WHAT BOOK would the Reverend Richard Coles take to a desert island?
…are you reading now?
Oliver Soden’s brilliant biography of Noel Coward. I loved his biography of Michael Tippett (and actually made it into a footnote), but Coward is one of my favourite cultural heroes of 20th-century England.
I dressed up as him once in a nylon dressing gown from Marks & Spencer in Kettering, holding a cigarette stuck on the end of an old paintbrush, and gave a towering performance of him singing A Room With A View for my Theatre Studies A-level — and got a majestic B.
And the other day, I chanced across his beach house at St Margaret’s Bay near Deal, and for some reason this makes me feel even more invested. Did you know he sold it to Ian Fleming?
A practical man, the Reverend Richard Coles would take a guide to the flora and fauna of desert islands
…would you take to a desert island?
I know this sounds like an ambitious ask, considering it’s a desert island, but a guide to the flora and fauna of desert islands would be very helpful, even if it is only sandflies and coconut palms.
But I would probably die of boredom before starvation, pirates or shark attack got me, so it would not need to be an exhaustive account.
…first gave you the reading bug?
Rev Richard Coles was captivated by the enigmatic Holmes at a young age
I read from a very early age — Ant And Bee were my first choice — but I got my first proper book when I was eight.
My grandfather took me to The Oundle Bookshop in Northamptonshire, a great independent book shop that is still in business, and bought me the Sherlock Holmes Short Stories by Arthur Conan Doyle.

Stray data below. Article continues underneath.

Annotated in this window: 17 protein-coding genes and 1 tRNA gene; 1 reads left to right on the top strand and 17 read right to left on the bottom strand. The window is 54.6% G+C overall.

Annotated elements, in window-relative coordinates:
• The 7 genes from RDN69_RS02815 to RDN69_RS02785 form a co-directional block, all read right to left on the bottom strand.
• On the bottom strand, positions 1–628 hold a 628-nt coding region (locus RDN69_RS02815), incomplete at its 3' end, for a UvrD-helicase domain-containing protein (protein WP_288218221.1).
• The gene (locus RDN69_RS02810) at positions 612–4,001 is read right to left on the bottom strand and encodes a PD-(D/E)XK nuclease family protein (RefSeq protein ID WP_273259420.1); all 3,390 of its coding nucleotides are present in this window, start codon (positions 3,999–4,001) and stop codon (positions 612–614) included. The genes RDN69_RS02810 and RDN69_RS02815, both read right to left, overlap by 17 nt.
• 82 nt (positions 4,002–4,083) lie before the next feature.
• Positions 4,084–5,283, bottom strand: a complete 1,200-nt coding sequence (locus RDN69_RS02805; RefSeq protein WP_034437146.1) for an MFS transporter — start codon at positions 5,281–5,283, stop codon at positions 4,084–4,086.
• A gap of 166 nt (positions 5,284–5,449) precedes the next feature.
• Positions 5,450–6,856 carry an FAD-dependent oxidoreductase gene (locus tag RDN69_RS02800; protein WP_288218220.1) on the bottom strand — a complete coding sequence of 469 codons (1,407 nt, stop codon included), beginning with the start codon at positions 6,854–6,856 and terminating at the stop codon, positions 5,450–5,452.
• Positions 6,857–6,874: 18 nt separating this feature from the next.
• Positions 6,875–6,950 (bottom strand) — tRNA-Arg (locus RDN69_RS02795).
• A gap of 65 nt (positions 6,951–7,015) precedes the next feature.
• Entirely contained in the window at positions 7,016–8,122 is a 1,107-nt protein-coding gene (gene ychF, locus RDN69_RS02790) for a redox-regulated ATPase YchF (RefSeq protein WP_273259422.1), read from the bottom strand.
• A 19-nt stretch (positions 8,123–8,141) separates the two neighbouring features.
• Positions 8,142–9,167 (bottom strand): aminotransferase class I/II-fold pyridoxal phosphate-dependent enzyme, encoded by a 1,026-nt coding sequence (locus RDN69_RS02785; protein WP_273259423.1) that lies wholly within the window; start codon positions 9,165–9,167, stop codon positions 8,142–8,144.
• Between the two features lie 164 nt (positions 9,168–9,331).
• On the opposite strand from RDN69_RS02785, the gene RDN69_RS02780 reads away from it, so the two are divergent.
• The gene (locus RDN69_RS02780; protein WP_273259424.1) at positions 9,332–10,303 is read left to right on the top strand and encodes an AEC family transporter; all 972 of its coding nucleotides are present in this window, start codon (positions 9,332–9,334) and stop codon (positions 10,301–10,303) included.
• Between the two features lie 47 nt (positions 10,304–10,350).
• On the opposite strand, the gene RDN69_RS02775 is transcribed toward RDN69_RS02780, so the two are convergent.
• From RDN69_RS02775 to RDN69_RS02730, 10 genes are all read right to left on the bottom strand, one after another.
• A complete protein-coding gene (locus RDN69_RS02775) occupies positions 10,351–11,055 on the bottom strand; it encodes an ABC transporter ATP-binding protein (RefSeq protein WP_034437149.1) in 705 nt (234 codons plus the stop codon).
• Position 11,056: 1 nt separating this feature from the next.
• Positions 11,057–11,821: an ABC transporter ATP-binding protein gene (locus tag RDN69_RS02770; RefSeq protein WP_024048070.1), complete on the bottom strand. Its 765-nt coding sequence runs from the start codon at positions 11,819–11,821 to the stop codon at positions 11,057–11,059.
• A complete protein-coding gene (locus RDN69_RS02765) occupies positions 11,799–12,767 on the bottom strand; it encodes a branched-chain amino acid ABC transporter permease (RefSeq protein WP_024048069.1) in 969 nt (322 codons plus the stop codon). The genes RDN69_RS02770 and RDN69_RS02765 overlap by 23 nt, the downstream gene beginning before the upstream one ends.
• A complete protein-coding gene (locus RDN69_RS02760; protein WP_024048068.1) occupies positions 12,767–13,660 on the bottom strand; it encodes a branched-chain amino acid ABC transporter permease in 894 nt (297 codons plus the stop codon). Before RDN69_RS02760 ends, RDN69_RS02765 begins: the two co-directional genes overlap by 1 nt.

I was utterly captivated. The Speckled Band, The Lion’s Mane and The Beryl Coronet still make me shiver — but mostly it was the enigmatic Holmes himself who fascinated me, a strange, otherworldly figure, who could look at something that seemed entirely innocuous and see in it the hidden truth beneath.
I made my mum buy me a deerstalker and a magnifying glass.
…left you cold?
I am afraid I find Hobbits a total turn-off. In fact, any book with wizards tripping over their beards, elves, epic journeys and runes leaves me cold, and I was just about the only one of my friends growing up who didn’t love J.R.R. Tolkien.
Funnily enough, all these things are fine in other forms. I have a passionate and abiding love for the music dramas of Richard Wagner, Valkyries and all, and I binged the whole of Game Of Thrones in about three sleepless weeks, so — perhaps I should give Middle Earth another go?
- A Death In The Parish by The Reverend Richard Coles (W&N), £18.99; ebook at £9.99; audio download, read by the author, at richardcoles.com/books.